Meditation Therapy

What is Meditation Therapy?

Meditation Therapy is “a method of relaxation and consciousness expansion by focusing on a mantra or a keyword, sound, or image while eliminating outside stimuli from one’s awareness” (Mosby’s Medical Dictionary, 2009).

Types of meditation therapy include:

– Mindfulness – a type of meditation where the focus is awareness of what you’re feeling and sensing in the moment, without judgment.

– Body scan- a mindfulness exercise where the focus is awareness in the present moment, with the sensations of various body part awareness guiding attention.

– Loving-kindness-meditatiion focusing on compassion for others and oneself

– Walking- meditation whille walking

– Mantra-a motivating chant that is repeated

All types of meditation have similar things in common such as needing a quiet environment and dedicated time. There is no right or wrong way to do meditation and the span of time in which one meditates can be anywhere from a few minutes to a few hours, though most people meditate for up to 30 minutes at a time.

What are the Benefits of Meditation Therapy?

Meditation therapy can help improve  symptoms of anxiety, depression, and pain. It has also been known to help those who suffer from insomnia, smoking and food and drug cravings.  Lastly, meditation therapy has been known to help lower blood pressure, improve attention and improve age-related memory decline.

What are Techniques Used in Meditation Therapy?

Diaphragmatic (belly) Breathing – For this technique, you can sit down or lie down in a way that your back gets good support. Then you close your mouth and breathe in through your nose.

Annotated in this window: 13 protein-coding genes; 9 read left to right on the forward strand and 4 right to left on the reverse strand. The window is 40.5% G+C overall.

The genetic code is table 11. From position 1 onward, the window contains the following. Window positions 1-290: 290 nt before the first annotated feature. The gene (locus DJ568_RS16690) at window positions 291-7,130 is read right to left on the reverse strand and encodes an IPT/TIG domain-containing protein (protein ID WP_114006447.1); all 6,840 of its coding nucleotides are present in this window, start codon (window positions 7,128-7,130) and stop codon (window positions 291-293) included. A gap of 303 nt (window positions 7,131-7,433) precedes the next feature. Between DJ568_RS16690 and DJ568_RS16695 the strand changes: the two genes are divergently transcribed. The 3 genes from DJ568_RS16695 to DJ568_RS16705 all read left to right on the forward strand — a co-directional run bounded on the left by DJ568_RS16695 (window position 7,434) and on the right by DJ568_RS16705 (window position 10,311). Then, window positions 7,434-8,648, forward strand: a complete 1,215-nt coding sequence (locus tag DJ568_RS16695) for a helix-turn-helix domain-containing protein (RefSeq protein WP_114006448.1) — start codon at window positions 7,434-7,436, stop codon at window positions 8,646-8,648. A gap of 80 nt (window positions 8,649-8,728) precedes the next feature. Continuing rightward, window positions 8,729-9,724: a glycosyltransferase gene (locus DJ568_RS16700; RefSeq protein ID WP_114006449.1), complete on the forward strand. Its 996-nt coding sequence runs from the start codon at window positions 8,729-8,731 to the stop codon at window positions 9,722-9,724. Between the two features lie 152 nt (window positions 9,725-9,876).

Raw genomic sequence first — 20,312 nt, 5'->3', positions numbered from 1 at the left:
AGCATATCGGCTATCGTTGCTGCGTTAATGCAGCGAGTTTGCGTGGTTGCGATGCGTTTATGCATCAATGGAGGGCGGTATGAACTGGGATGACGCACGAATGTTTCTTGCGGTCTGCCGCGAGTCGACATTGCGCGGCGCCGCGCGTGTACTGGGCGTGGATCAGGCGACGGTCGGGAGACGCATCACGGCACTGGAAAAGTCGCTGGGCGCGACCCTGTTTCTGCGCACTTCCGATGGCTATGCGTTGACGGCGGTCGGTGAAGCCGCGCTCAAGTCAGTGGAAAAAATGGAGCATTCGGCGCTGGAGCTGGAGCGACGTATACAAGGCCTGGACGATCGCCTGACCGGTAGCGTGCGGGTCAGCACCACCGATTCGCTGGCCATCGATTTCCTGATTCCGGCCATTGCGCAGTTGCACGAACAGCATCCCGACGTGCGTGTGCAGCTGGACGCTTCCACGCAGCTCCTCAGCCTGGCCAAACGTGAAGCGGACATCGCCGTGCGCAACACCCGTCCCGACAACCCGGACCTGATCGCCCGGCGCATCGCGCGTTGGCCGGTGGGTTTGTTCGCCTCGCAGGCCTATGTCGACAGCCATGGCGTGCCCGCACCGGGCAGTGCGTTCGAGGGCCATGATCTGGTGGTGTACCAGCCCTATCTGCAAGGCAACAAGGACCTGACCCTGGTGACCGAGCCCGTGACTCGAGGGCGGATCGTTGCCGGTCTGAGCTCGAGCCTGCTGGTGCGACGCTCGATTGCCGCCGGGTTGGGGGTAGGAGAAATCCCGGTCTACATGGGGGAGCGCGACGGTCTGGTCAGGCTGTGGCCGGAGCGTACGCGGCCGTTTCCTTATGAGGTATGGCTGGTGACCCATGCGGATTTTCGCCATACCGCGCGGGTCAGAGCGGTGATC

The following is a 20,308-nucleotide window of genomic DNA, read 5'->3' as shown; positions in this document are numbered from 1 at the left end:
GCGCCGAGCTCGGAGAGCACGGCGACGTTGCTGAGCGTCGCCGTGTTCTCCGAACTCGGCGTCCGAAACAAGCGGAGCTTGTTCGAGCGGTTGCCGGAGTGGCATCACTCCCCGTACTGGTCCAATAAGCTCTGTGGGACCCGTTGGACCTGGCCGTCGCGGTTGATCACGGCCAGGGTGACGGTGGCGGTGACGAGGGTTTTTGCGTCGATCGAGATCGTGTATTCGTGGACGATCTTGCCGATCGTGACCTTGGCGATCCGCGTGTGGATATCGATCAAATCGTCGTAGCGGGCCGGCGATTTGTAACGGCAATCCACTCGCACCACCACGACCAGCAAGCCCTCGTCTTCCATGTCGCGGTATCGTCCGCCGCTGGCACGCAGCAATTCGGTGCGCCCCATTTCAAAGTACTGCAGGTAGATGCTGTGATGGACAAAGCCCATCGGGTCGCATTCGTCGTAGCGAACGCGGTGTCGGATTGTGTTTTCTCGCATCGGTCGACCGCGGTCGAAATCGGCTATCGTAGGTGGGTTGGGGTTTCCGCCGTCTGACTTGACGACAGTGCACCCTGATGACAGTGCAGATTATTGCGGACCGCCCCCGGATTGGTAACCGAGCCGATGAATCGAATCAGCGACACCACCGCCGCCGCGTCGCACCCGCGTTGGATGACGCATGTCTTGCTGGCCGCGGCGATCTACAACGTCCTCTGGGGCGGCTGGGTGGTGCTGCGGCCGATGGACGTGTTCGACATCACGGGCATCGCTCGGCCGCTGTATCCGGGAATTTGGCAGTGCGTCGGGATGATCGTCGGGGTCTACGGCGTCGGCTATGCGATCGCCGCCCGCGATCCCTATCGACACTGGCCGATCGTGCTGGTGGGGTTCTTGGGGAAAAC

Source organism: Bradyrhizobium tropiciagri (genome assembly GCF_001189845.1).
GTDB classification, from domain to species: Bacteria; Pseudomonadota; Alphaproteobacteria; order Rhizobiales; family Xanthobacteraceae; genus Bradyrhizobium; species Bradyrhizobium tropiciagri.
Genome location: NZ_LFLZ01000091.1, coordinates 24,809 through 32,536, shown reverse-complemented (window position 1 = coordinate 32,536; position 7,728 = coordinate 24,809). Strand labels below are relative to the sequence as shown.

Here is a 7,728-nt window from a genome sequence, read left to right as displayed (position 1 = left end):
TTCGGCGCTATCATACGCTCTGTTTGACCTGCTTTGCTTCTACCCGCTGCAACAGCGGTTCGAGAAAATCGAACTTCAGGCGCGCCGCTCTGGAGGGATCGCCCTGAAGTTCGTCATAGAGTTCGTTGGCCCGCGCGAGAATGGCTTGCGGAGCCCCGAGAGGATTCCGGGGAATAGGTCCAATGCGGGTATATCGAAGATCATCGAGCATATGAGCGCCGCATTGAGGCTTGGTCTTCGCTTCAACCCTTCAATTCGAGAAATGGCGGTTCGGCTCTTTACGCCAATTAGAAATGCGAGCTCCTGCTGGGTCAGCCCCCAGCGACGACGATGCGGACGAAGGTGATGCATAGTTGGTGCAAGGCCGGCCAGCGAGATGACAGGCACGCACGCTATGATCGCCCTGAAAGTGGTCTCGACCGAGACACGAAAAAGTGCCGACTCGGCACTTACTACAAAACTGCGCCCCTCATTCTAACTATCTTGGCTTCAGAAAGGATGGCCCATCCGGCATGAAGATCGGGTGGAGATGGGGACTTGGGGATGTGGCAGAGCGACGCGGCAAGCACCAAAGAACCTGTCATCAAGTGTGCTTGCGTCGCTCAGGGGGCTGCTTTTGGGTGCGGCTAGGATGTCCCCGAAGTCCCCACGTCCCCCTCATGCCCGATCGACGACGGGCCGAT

Straw Breathing – A great way to help extend your breathing is to try straw breathing. For this, you will breathe in through your nose and then with a plastic straw, blow out through it letting the air leave your lungs.

2-Minute Relaxation – Begin this technique by taking some deep breaths and while doing so, make sure that you exhale slowly. Pay close attention to the air leaving your lungs and relax your muscles. Let your head tilt slightly forward and then turn from left to right and then tilt your head back up and again turn from left to right and then look up and down before returning to a head straight position. If you feel any pain then roll your shoulders forward and backward until you feel at ease.

Reducing Tension – To reduce tension, it might be a good idea to exercise the muscles in your neck and shoulders. You can do so by standing or sitting down and then raising your shoulders to your ears and counting to ten and then bringing your shoulders down. You can also raise your hands above your head and swing your arms up and down and side to side.

Relaxation Response – For this technique, you’ll want to find a quiet place where you can sit comfortably. Pick a word, sound, or any one thing you want to focus on. The main goal of this exercise is to be able to focus on one particular thing without letting your mind wander and think of other things. However, if you feel like your mind is drifting, think of the focal point you chose when you first started this exercise.

Passive  Muscle Relaxation – During this exercise, you can sit or lie down in a position that’s most comfortable for you. Then close your eyes and do some deep breathing and relax your muscles so any tension you’re experiencing fades away.

Body Scanning – Begin, by lying on your back in a comfortable position then shut your eyes closed and take a deep breath. Then, one by one, focus on each part of your body noticing any sensations.

Guided Imagery – This technique involves listening to a script that directs the listener to fully imagine a scene (e.g. the beach) using one’s imagination while focusing on the sense experiences (e.g. sight, smell, feel, etc..) relevant to the experience to achieve a relaxed state..